6. With Prop 1, the district will be able to avoid the additional cuts for the 2012-13 school year, which will have a significant impact on current staff, student services and educational programming.

  7. With Prop 1, existing programs will be maintained and moderately improved.

  8. With Prop 1, employee salaries can remain competitive with other districts, enabling retention of high quality staff.

  9. With Prop 1, current class size policies can remain in place. Without Prop 1, class sizes will increase to Missouri Department of Elementary and Secondary Education guidelines in grades 3-12. (Grades K-2 will remain at the 2011-12 guidelines.)

  10. With Prop 1, the district will be able to open the new Fifth-Grade Center in the 2013-14 school year.

For more information about Prop 1 and how it will impact the Ladue School District, residents, students and the community go to the Prop 1 website.

The chart below uses rounded numbers that show the increase per month corresponding to appraised home value. For more specific information see Prop 1 website question and answer section.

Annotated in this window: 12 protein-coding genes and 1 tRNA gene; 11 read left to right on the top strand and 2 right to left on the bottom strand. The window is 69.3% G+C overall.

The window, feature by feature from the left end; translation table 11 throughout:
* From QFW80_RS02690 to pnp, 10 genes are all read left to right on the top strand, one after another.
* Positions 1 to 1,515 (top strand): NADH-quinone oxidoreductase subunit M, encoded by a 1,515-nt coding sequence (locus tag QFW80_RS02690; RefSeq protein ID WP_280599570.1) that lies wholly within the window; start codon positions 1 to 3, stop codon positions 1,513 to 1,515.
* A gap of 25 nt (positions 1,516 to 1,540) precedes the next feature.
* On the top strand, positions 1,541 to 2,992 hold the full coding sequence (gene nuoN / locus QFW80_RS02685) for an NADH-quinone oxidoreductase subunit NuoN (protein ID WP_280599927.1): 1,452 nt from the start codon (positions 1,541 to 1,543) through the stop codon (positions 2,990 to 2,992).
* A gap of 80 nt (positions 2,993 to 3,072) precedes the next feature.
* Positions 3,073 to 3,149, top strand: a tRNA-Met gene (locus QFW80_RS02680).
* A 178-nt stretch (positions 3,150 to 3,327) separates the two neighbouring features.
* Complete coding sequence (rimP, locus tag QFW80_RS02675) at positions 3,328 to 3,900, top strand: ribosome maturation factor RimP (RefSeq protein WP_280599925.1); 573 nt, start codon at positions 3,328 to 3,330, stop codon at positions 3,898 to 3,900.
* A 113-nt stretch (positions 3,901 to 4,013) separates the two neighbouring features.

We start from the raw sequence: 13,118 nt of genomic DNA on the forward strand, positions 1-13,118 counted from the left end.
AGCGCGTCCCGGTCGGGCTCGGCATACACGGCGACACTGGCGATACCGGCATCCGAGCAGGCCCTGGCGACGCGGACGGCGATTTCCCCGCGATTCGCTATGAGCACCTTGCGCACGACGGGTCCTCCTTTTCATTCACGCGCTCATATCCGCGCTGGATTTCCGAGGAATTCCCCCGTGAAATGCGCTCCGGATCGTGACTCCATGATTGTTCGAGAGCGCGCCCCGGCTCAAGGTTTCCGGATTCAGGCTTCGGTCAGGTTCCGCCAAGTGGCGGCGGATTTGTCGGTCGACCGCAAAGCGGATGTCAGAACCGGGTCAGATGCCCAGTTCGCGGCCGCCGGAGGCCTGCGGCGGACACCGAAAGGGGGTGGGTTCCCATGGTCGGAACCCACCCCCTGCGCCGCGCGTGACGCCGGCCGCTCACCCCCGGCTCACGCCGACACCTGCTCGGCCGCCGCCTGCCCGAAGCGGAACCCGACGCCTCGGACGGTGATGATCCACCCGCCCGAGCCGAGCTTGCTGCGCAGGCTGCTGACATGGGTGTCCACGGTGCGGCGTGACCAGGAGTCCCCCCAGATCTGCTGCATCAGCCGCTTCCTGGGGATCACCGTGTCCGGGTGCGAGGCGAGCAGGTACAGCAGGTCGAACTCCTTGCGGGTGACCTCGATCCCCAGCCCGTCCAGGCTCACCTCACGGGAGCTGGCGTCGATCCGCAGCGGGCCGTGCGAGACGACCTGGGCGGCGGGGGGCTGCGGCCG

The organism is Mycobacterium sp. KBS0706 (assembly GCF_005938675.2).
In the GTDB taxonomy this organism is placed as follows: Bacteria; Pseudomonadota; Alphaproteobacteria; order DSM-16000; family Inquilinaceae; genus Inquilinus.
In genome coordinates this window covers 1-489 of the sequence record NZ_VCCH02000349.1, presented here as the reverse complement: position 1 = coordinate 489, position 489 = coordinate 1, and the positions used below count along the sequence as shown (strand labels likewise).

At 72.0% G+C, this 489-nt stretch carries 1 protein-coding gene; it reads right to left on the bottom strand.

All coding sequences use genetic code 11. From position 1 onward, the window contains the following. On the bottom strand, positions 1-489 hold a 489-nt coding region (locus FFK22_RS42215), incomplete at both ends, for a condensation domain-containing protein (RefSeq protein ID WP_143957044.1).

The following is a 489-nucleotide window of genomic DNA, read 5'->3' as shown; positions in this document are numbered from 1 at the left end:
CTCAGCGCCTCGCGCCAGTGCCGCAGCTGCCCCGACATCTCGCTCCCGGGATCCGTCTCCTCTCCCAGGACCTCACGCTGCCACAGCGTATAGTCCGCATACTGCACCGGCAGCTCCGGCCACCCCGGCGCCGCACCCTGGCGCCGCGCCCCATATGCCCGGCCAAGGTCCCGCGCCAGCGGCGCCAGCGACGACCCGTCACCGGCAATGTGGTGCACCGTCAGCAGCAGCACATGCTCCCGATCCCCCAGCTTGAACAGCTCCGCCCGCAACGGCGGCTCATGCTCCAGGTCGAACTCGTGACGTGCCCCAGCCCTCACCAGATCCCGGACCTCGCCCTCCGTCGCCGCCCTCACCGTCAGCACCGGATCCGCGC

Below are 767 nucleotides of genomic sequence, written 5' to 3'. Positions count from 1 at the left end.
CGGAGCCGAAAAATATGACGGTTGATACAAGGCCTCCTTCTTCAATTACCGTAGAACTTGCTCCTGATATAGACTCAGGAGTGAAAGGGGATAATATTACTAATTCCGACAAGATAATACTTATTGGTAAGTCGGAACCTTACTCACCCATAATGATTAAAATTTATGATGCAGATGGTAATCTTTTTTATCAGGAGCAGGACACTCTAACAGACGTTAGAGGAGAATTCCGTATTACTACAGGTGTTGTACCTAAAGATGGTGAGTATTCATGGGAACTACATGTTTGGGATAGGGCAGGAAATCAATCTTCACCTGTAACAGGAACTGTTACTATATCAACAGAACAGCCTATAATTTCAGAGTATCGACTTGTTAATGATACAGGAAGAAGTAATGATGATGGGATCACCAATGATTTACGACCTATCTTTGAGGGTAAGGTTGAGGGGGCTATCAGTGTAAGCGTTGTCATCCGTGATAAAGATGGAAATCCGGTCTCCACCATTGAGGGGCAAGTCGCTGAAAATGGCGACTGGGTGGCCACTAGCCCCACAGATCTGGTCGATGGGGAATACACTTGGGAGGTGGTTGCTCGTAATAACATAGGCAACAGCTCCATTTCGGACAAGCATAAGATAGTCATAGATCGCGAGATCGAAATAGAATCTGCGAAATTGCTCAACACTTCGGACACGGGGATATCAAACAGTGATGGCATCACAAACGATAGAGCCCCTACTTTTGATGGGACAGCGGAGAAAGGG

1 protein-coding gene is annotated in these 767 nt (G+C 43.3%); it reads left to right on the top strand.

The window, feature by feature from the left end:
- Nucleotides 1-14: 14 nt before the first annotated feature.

Appraised Home Value

Increase Per Year

Increase Per Month

Per $100,000






$1 million




If Prop 1 does not pass, class sizes guidelines will increase to the Missouri Department of Elementary and Secondary Education (DESE) guidelines in grades 3-12. (Grades K-2 will remain at the 2011-12 guidelines.)

The following information puts this information in chart form:

Grade Level Ladue Schools Preferred Ladue Schools 2011-12 If Prop 1 Fails Kindergarten 17-19 22 22 1 17-19 22 22 2 17-19 22 22 3 17-19 24 27* 4 20-22 24 27* 5 20-22 27 30* 6 20-23 27 30* 7 20-23 30 33* 8 20-23 30 33* 9 Up to 23 30 33* 10 Up to 23 30 33* 11 Up to 23 30 33* 12 Up to 23 30 33*

* Indicates Department of Elementary and Secondary Education maximum guidelines.

cck March 20, 2012 at 03:52 PM
mjf - Are you suggesting that the LSD should be making a profit off the families who rely on the BASK program? Claudia Krasnoff
BJones March 20, 2012 at 06:42 PM
If those who don't want to pay higher taxes have "greed with no limits", what do we call those who want higher taxes on others (the rich!) to pay for their own wants? Is that not "greed with no limits"? I'm sure there is a warning about "coveting thy neighbor's goods" somewhere...